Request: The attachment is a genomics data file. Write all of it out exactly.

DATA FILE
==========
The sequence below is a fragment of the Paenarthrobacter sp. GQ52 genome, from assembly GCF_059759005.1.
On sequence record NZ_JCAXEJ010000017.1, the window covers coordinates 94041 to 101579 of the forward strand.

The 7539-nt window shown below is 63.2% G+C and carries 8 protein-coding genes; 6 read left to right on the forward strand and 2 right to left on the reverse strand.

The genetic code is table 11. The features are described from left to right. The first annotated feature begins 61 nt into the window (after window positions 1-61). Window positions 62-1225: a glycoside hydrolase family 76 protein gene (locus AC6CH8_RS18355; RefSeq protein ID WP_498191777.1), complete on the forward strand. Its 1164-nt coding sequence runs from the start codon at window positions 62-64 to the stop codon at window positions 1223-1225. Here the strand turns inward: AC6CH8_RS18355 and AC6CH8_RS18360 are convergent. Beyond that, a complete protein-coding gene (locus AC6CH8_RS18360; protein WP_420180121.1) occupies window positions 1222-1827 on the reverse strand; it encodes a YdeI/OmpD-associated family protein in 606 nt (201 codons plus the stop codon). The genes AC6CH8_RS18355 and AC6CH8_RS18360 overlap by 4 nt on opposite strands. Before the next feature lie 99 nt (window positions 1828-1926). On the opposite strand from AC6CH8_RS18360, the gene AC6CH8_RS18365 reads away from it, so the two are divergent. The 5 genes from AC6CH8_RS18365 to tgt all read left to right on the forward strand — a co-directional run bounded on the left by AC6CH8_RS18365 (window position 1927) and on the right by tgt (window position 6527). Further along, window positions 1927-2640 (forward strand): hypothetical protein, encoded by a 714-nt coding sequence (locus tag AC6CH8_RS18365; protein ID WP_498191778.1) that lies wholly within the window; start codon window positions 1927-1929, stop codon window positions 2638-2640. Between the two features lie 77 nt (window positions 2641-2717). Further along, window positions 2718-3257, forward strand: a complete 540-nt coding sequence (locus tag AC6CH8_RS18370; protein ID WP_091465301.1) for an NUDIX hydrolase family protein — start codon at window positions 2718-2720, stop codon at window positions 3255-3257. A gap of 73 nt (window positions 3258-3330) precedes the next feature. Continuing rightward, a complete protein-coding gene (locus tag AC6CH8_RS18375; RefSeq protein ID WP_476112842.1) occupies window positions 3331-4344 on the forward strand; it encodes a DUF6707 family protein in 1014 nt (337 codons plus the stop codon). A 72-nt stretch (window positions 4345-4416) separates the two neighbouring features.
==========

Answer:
The sequence below is a fragment of the Paenarthrobacter sp. GQ52 genome, from assembly GCF_059759005.1.
On sequence record NZ_JCAXEJ010000017.1, the window covers coordinates 94041 to 101579 of the forward strand.

The 7539-nt window shown below is 63.2% G+C and carries 8 protein-coding genes; 6 read left to right on the forward strand and 2 right to left on the reverse strand.

The genetic code is table 11. The features are described from left to right. The first annotated feature begins 61 nt into the window (after window positions 1-61). Window positions 62-1225: a glycoside hydrolase family 76 protein gene (locus AC6CH8_RS18355; RefSeq protein ID WP_498191777.1), complete on the forward strand. Its 1164-nt coding sequence runs from the start codon at window positions 62-64 to the stop codon at window positions 1223-1225. Here the strand turns inward: AC6CH8_RS18355 and AC6CH8_RS18360 are convergent. Beyond that, a complete protein-coding gene (locus AC6CH8_RS18360; protein WP_420180121.1) occupies window positions 1222-1827 on the reverse strand; it encodes a YdeI/OmpD-associated family protein in 606 nt (201 codons plus the stop codon). The genes AC6CH8_RS18355 and AC6CH8_RS18360 overlap by 4 nt on opposite strands. Before the next feature lie 99 nt (window positions 1828-1926). On the opposite strand from AC6CH8_RS18360, the gene AC6CH8_RS18365 reads away from it, so the two are divergent. The 5 genes from AC6CH8_RS18365 to tgt all read left to right on the forward strand — a co-directional run bounded on the left by AC6CH8_RS18365 (window position 1927) and on the right by tgt (window position 6527). Further along, window positions 1927-2640 (forward strand): hypothetical protein, encoded by a 714-nt coding sequence (locus tag AC6CH8_RS18365; protein ID WP_498191778.1) that lies wholly within the window; start codon window positions 1927-1929, stop codon window positions 2638-2640. Between the two features lie 77 nt (window positions 2641-2717). Further along, window positions 2718-3257, forward strand: a complete 540-nt coding sequence (locus tag AC6CH8_RS18370; protein ID WP_091465301.1) for an NUDIX hydrolase family protein — start codon at window positions 2718-2720, stop codon at window positions 3255-3257. A gap of 73 nt (window positions 3258-3330) precedes the next feature. Continuing rightward, a complete protein-coding gene (locus tag AC6CH8_RS18375; RefSeq protein ID WP_476112842.1) occupies window positions 3331-4344 on the forward strand; it encodes a DUF6707 family protein in 1014 nt (337 codons plus the stop codon). A 72-nt stretch (window positions 4345-4416) separates the two neighbouring features.